Interview with author Jea Hawkins

Jea Hawkins-Lucy True headshot

Who or what inspired your latest novel As Long As Love Lasts?

My own home renovations! We were ripping out walls and I started muttering, “Wouldn’t it be so cool if something fell out of the walls, like old letters?” And it snowballed from there.

 

Who or what inspired you to start writing?

Definitely my love of Nancy Drew. I wanted to make people feel the same excitement I felt reading her adventures.

 

Who is your favorite character from your books and why?

Vera Morton from As Long As Love Lasts. She knows who she is and what she wants, and even though she presents a tough exterior, is vulnerable underneath it all.

 

How do you approach writing a new storyline?

With excitement, and I’m all about getting everything I can written down before the plot bunny hops away on me. That’s why my stories tend to be big on dialogue and action – that’s what I envision most clearly as it plays like a movie in my head.

 

Where do your inspirations for characters and their lives come from?

A variety of things. I’m an avid genealogist in my Very Responsible Non-Writing Life, so I find quite a bit of inspiration from ancestors! But friends and acquaintances, or characters on TV shows also give me plenty of ideas.

 

Where is your favorite place to write?

The small diner downtown. They have delicious food, a great atmosphere, and the waitress knows me well enough to always ask, “Is it a coffee or cappuccino day?” I just feel very welcomed and relaxed there. The library is my other favorite place.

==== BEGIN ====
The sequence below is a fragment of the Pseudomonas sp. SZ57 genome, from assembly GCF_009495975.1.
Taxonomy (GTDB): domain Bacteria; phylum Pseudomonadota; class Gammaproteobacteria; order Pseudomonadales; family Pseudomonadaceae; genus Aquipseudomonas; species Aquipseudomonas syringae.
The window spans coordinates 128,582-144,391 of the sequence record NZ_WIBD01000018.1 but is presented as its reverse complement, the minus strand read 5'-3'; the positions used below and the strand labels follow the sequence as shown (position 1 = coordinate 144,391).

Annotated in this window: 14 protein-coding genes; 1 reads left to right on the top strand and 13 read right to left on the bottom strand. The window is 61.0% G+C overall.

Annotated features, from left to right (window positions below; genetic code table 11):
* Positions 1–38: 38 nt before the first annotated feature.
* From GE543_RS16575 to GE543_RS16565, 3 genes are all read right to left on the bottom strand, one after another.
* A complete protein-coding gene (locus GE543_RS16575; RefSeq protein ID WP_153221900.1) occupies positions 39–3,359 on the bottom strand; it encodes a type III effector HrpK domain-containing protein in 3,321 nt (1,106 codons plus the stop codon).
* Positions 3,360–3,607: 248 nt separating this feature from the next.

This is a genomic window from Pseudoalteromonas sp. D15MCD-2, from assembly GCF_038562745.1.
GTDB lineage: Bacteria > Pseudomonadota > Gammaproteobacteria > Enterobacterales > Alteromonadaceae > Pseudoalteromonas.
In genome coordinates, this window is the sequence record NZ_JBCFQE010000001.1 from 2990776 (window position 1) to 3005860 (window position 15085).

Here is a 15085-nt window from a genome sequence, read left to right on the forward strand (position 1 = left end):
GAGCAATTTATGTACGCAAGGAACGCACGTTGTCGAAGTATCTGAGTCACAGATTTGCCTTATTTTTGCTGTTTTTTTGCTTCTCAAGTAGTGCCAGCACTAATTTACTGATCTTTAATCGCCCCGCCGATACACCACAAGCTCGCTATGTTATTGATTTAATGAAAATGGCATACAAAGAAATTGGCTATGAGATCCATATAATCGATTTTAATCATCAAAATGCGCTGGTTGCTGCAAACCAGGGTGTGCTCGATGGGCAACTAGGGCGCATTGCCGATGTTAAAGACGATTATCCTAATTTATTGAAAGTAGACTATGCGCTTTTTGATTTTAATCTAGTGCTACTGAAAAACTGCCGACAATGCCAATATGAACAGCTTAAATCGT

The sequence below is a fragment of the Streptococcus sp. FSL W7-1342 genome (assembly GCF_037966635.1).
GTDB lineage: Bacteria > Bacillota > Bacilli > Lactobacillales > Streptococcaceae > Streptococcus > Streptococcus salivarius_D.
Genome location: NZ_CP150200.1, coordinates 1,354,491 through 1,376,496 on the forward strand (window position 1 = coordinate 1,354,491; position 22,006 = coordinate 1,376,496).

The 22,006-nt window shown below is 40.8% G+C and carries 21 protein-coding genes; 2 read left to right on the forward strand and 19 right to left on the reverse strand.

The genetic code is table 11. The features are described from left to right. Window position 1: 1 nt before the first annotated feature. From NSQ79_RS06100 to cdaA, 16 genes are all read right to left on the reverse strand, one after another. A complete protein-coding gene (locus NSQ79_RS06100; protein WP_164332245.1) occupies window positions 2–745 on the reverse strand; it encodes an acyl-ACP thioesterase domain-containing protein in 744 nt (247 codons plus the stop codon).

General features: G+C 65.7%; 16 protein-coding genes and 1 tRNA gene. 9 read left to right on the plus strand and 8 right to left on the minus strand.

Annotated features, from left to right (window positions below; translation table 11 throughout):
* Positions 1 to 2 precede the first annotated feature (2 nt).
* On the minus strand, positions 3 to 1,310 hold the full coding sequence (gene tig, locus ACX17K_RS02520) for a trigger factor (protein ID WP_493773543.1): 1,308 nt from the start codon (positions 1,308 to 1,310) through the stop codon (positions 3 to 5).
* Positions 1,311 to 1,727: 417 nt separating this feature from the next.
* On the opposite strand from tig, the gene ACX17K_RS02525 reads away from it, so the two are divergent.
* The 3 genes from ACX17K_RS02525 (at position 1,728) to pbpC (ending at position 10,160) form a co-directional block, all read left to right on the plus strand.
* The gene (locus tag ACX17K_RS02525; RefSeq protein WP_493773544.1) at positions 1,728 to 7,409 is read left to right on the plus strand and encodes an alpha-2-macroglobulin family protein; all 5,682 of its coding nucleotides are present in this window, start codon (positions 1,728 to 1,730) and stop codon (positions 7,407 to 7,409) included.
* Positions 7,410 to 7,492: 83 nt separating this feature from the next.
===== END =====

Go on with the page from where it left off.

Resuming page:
What is your writing process?

I like to write down everything that comes to mind, first, even if it’s the end of the story. After that, I ask myself how I’ll get from point A to Z. For my romances, I create a linear outline of beats and chapters. For my urban fantasies, I plot backwards from the final scene until I get to a reasonable starting point that puts the reader in media res.

 

How did publishing your first book change your process of writing?

I used to discover write (aka pantsing) and maybe have a loose outline. The first several books I published under another name were okay, but over the years, I learned what I needed to make them better. When I decided to write romance about women who love women, I took everything I’d learned and found a way to blend my excitement about a story idea with plotting it out. Plotting wasn’t nearly as painful as I’d spent 20 years thinking it would be and, as a result, I think what I write now is stronger than my previous attempts when I was younger.

 

What was the best money you ever spent as a writer?

Editing from Em Stevens Edits at https://howtonovel.wordpress.comfor As Long As Love Lasts.The story wouldn’t be half as good without her expertise!

 

What is something memorable you have heard from your readers/fans?